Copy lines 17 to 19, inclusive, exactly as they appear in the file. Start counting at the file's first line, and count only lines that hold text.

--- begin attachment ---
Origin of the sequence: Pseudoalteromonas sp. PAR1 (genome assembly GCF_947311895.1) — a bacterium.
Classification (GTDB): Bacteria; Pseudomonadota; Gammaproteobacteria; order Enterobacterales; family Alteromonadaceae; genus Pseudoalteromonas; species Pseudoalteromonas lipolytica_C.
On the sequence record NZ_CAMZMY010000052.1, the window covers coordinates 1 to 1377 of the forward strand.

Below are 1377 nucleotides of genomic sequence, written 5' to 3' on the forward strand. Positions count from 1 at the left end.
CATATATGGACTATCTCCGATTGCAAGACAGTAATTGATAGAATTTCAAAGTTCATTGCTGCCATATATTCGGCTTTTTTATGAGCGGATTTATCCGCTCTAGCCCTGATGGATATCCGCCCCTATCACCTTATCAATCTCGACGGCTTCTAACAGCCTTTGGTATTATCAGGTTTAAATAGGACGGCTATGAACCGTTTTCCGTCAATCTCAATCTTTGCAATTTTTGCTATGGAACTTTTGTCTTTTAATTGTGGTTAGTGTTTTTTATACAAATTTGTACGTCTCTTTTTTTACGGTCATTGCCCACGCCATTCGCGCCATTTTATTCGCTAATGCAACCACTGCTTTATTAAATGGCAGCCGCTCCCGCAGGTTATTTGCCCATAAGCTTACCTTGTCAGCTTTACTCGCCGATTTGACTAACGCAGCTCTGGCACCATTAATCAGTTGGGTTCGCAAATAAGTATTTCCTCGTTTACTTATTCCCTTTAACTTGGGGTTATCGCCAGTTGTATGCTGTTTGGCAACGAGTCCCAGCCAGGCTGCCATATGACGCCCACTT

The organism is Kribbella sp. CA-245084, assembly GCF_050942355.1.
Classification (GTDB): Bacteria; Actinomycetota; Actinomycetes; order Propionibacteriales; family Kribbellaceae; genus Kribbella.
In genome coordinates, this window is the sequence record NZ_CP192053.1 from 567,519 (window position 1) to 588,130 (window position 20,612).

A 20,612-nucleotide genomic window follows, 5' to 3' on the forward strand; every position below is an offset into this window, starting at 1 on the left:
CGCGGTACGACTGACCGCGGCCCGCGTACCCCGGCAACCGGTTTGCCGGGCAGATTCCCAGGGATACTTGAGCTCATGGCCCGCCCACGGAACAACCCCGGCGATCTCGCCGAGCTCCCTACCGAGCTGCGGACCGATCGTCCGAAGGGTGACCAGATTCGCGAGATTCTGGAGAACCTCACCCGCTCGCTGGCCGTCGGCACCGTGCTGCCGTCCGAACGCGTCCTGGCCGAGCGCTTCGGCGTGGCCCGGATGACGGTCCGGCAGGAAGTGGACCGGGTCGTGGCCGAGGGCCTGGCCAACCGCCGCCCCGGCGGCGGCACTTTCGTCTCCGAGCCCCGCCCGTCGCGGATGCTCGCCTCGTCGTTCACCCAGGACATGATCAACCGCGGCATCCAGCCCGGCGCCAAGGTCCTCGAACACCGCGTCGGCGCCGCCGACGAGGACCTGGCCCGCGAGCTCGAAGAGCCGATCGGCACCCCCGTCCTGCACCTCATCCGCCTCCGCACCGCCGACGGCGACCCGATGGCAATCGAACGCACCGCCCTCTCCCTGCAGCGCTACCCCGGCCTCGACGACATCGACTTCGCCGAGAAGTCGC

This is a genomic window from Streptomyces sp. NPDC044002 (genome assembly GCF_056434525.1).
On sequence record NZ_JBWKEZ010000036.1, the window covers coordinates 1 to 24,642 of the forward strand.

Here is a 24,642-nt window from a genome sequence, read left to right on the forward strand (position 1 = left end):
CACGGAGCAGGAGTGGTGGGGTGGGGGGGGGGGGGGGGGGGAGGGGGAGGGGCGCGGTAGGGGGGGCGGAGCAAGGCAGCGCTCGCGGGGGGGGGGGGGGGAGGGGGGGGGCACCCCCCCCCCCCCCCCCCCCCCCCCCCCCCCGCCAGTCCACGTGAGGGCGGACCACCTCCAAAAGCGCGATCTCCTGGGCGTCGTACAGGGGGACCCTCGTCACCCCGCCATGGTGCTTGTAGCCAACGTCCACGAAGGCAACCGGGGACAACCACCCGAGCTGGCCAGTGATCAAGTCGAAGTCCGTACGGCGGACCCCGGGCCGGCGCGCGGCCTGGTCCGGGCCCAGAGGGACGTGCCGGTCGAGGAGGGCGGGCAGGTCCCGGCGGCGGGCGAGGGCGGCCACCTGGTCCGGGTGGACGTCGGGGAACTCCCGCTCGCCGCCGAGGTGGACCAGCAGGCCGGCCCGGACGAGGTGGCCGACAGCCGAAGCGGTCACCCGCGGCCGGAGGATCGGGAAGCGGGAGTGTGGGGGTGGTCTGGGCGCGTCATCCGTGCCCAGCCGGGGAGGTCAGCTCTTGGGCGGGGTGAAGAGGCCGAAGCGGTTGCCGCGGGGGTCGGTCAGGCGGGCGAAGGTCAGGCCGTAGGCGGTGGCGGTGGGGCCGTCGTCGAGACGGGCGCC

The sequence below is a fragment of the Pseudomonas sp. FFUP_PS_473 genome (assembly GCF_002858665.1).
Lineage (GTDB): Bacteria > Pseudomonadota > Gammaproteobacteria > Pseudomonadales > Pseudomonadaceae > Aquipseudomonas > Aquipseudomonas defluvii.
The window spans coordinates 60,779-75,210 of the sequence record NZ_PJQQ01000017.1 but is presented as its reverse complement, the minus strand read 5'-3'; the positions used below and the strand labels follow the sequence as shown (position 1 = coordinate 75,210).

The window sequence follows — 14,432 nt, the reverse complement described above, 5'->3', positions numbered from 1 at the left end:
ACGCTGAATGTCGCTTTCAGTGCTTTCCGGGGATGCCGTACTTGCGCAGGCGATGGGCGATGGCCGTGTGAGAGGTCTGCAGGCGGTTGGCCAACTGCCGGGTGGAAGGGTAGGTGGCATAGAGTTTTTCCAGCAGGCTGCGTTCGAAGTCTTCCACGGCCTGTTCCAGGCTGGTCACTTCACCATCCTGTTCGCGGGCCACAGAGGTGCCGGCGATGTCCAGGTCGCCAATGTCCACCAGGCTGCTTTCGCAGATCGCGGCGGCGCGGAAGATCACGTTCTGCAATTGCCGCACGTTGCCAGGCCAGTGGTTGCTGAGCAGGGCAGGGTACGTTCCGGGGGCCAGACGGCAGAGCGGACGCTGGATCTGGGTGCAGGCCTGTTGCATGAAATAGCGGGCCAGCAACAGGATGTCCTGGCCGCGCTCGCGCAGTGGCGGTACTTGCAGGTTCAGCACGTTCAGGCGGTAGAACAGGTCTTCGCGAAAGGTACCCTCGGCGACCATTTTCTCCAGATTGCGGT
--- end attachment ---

The window spans coordinates 60,779-75,210 of the sequence record NZ_PJQQ01000017.1 but is presented as its reverse complement, the minus strand read 5'-3'; the positions used below and the strand labels follow the sequence as shown (position 1 = coordinate 75,210).

The window sequence follows — 14,432 nt, the reverse complement described above, 5'->3', positions numbered from 1 at the left end:
ACGCTGAATGTCGCTTTCAGTGCTTTCCGGGGATGCCGTACTTGCGCAGGCGATGGGCGATGGCCGTGTGAGAGGTCTGCAGGCGGTTGGCCAACTGCCGGGTGGAAGGGTAGGTGGCATAGAGTTTTTCCAGCAGGCTGCGTTCGAAGTCTTCCACGGCCTGTTCCAGGCTGGTCACTTCACCATCCTGTTCGCGGGCCACAGAGGTGCCGGCGATGTCCAGGTCGCCAATGTCCACCAGGCTGCTTTCGCAGATCGCGGCGGCGCGGAAGATCACGTTCTGCAATTGCCGCACGTTGCCAGGCCAGTGGTTGCTGAGCAGGGCAGGGTACGTTCCGGGGGCCAGACGGCAGAGCGGACGCTGGATCTGGGTGCAGGCCTGTTGCATGAAATAGCGGGCCAGCAACAGGATGTCCTGGCCGCGCTCGCGCAGTGGCGGTACTTGCAGGTTCAGCACGTTCAGGCGGTAGAACAGGTCTTCGCGAAAGGTACCCTCGGCGACCATTTTCTCCAGATTGCGGT